The passage of time and the fundamental principle of causality are both constants of reality in most towns, but both concepts can be tricky in Night Vale. Time sometimes passes at different rates in Night Vale than it does elsewhere in the world, with Carlos the scientist observing that during a period of 10,080 minutes in Night Vale, 11,783 minutes elapsed everywhere else in the world. The problem was only compounded upon Carlos' discovery that most clocks in Night Vale aren't real, and are either devoid of any interior components or only contain gelatinous grey lumps with hair and teeth. Carlos later determined that time "isn't real."
Night Vale organizations have been known to make announcements and decisions in ways that seem to violate basic causality. Cecil Palmer, for instance, knew from an early age that he was going to replace Leonard Burton as the host of Night Vale Community Radio because the tablets at City Hall said that he did. StrexCorp Synernists Incorporated made a January 15, 2014 press release via an ancient stone carving unearthed in the Sand Wastes, which scientists determined to be several thousand years old. A 138-year-old statue of the actor Lee Marvin stands in front of the Night Vale Post Office, erected 49 years before the M Squad star was even born.
In the dimension or dimensions containing the house that doesn't exist and the otherworldly desert, where Dana Cardinal was trapped until the day of her mayoral victory, time doesn't work the same way as in Night Vale. Dana described it as "pretty messed up."
Time travel Edit
Time travel has been decriminalized in Night Vale. Deer are sometimes capable of it, despite being very dumb animals who do not understand the implications of parallel universes versus linear continuity.
Danger and fatality Edit
Astronomy and outer space Edit
"Nobody cares about astronomy," says Sarah Sultan, president of Night Vale Community College. However, many Night Vale residents express an interest in space, if only by pointing at the empty sky and shouting in terror.
The Night Vale School District has decreed that elementary school astronomy classes may conduct stargazing sessions only with blindfolds on each participant, in order to protect them from the existential terror of the void. Also, Pluto has been declared imaginary.
Cecil once admitted to not knowing what the moon is, why it's there and there and then not, or whether it is watching us. Later, however, he was able to describe the sun, rather scornfully, as "a ball of highly compacted gas that sustains life through mere proximity," perhaps a sign of Carlos's influence.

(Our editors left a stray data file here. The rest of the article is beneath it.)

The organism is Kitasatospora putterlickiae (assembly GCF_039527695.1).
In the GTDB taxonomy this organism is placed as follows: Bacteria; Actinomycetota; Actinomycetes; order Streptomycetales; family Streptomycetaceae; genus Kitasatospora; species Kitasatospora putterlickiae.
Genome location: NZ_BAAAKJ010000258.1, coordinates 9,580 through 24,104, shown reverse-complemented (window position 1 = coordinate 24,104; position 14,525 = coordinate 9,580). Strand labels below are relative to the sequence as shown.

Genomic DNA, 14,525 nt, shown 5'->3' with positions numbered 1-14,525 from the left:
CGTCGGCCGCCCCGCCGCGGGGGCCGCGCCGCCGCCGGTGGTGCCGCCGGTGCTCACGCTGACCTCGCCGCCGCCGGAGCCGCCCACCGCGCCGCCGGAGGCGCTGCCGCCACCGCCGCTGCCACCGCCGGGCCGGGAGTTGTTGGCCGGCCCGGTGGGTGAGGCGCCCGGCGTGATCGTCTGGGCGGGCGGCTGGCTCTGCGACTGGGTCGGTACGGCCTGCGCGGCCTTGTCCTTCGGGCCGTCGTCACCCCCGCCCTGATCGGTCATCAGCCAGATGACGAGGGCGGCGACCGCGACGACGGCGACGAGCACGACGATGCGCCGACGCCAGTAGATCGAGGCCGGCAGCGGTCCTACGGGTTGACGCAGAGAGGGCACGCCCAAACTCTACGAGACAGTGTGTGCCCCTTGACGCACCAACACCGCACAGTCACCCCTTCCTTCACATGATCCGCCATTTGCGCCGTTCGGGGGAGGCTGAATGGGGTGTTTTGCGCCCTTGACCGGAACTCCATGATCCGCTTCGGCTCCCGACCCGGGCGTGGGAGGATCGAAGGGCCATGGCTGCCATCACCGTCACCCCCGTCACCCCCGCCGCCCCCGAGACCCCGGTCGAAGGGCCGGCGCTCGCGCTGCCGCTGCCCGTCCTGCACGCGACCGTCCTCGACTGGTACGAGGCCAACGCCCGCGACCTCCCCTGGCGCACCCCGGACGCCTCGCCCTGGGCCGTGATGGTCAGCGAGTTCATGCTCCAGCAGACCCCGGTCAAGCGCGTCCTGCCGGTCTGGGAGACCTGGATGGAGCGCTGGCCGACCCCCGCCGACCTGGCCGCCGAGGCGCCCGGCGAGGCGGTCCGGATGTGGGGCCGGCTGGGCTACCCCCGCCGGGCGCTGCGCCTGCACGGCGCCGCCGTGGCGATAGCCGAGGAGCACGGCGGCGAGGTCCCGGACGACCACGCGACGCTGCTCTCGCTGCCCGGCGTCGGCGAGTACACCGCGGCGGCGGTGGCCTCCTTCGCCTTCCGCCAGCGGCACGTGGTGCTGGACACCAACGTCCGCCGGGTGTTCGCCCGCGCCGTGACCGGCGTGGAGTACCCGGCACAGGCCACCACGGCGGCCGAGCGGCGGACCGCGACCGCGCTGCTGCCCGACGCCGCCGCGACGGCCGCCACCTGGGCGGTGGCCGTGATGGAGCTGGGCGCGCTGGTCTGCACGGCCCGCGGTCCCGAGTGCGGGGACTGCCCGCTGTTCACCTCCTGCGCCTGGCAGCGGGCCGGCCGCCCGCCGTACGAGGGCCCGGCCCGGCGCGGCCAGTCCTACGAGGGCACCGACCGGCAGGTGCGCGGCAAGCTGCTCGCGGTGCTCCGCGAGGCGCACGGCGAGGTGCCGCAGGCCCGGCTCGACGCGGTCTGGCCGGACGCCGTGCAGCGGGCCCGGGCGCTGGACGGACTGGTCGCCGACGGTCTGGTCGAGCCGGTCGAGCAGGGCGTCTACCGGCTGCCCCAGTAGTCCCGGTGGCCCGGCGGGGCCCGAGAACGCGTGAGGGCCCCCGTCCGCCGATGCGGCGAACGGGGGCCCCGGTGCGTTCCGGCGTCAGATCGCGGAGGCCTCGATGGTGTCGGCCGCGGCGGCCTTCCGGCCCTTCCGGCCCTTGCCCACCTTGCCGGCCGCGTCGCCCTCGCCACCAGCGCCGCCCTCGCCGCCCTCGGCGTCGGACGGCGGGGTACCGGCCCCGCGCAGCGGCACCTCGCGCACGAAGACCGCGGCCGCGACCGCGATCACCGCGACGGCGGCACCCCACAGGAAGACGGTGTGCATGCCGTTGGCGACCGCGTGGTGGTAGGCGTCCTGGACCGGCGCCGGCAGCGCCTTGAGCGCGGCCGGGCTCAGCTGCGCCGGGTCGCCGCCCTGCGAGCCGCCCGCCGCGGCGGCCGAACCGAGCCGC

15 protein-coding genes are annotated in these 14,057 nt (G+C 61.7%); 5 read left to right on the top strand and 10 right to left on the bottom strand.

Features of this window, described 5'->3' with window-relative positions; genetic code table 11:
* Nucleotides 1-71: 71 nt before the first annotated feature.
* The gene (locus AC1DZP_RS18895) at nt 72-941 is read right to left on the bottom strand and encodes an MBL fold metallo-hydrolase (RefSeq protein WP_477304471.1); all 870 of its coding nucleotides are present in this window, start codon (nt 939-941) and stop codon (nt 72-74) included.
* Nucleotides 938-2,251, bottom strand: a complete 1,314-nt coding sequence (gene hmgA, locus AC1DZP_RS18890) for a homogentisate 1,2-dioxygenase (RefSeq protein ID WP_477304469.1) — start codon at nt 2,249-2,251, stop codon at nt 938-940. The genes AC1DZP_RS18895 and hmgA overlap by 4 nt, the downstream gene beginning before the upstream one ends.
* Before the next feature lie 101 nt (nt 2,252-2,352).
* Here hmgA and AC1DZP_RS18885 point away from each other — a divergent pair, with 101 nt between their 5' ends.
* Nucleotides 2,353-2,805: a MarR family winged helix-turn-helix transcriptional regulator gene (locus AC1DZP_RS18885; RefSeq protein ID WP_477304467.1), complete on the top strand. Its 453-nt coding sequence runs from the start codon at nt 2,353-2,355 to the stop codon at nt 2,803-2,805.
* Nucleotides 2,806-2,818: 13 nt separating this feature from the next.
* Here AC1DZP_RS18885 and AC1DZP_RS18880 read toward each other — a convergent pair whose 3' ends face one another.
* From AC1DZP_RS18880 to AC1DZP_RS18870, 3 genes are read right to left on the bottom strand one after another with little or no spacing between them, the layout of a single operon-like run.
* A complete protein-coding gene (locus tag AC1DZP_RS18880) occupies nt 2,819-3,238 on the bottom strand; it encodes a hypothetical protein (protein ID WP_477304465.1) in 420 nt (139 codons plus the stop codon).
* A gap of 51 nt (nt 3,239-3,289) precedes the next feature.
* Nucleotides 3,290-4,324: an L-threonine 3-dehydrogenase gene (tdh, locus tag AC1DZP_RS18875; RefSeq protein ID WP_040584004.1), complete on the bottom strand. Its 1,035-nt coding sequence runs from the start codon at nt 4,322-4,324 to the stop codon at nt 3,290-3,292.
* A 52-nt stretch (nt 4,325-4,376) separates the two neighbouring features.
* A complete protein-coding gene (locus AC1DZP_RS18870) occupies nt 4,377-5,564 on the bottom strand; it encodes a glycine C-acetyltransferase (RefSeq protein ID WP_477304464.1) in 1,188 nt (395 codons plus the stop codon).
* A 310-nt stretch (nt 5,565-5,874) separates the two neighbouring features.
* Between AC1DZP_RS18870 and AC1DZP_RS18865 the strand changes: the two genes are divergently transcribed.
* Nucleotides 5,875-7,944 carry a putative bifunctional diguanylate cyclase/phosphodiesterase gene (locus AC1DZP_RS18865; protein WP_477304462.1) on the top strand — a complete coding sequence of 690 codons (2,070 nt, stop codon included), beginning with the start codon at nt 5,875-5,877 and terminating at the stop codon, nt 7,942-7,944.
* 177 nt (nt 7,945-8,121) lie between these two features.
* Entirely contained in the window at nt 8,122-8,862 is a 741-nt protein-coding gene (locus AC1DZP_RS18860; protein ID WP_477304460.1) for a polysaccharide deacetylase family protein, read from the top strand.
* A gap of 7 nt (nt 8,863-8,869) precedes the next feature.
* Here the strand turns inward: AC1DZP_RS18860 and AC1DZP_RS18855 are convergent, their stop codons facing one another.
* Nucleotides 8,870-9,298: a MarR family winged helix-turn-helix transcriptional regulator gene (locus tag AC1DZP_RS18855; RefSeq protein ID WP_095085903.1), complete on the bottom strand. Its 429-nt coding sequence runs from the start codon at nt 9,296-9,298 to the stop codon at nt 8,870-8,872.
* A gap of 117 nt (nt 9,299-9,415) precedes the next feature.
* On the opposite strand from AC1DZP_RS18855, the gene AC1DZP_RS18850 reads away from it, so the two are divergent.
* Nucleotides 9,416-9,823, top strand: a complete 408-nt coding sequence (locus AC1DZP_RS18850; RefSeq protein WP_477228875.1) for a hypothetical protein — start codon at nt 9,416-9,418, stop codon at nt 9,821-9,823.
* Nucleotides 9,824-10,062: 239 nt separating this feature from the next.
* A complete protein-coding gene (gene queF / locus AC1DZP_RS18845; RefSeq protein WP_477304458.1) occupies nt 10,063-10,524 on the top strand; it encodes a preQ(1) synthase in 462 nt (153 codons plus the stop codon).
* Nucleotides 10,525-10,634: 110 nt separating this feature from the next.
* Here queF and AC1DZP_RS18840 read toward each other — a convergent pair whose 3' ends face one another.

Examples by episode Edit
- Pilot: Carlos and his team of scientist notice a house in Desert Creek that technically does not exist; the town is ravaged by devastating earthquakes which nobody can feel; and the sun sets ten minutes later than it is supposed to.
- Station Management: Books in Night Vale "stopped working."
- The Lights in Radon Canyon: Strange lights are emitted from Radon Canyon.
- Wheat & Wheat By-Products: Night Vale received $1.5 billion for disaster relief after the occurrence of the earthquakes that nobody felt.
- The Candidate: Sky of Night Vale that can only be heard in old town.
- The Phone Call:
- Carlos makes a call to Cecil to warn him that time is slowing down in Night Vale.
- Carlos calls Cecil to tell him that the clocks in Night Vale aren't real, and that every clock he's opened is either empty or contains a gelatinous gray mass.
- The Whispering Forest: Dense, piny woods have grown to the east of Night Vale in only a couple of days, and are encroaching quickly on the town. Botanists from Night Vale Community College warn that it should not be approached.
- One Year Later: The scientists are offering $5 to anyone willing to go up to the house that doesn't exist and ring the doorbell.
- First Date: Carlos saves the town from the mysterious shadow energy and buzzing shadow creatures.
- Dana: Carlos and the other scientists continue to investigate house in the Desert Creek housing development that doesn't exist.
- Lazy Day: The world grows sluggish, losing energy, vitality and motivation.
- Orange Grove: John Peters—you know, the farmer?—had a huge, healthy orange crop this year. But Carlos grows skeptical about a sudden orange grove in the desert.
See also Edit
- ↑ 1 - Pilot at 
- ↑ 6 - The Drawbridge (episode) at 
- ↑ 3.0 3.1 3.2 16 - The Phone Call at 
- ↑ 38 - Orange Grove at 
- ↑ 5.0 5.1 5.2 Condos
- ↑ 6.0 6.1 18 - The Traveler at 
- ↑ Ash Beach
- ↑ 21 - A Memory of Europe
- ↑ 33 - Cassette at 
- ↑ 10.0 10.1 39 - The Woman from Italy at 
- ↑ 11.0 11.1 49B - Old Oak Doors Part B
- ↑ The Debate
- ↑ 50 - Capital Campaign
- ↑ 27 - First Date
- ↑ 15.0 15.1 5 - The Shape in Grove Park
- ↑ 49A - Old Oak Doors Part A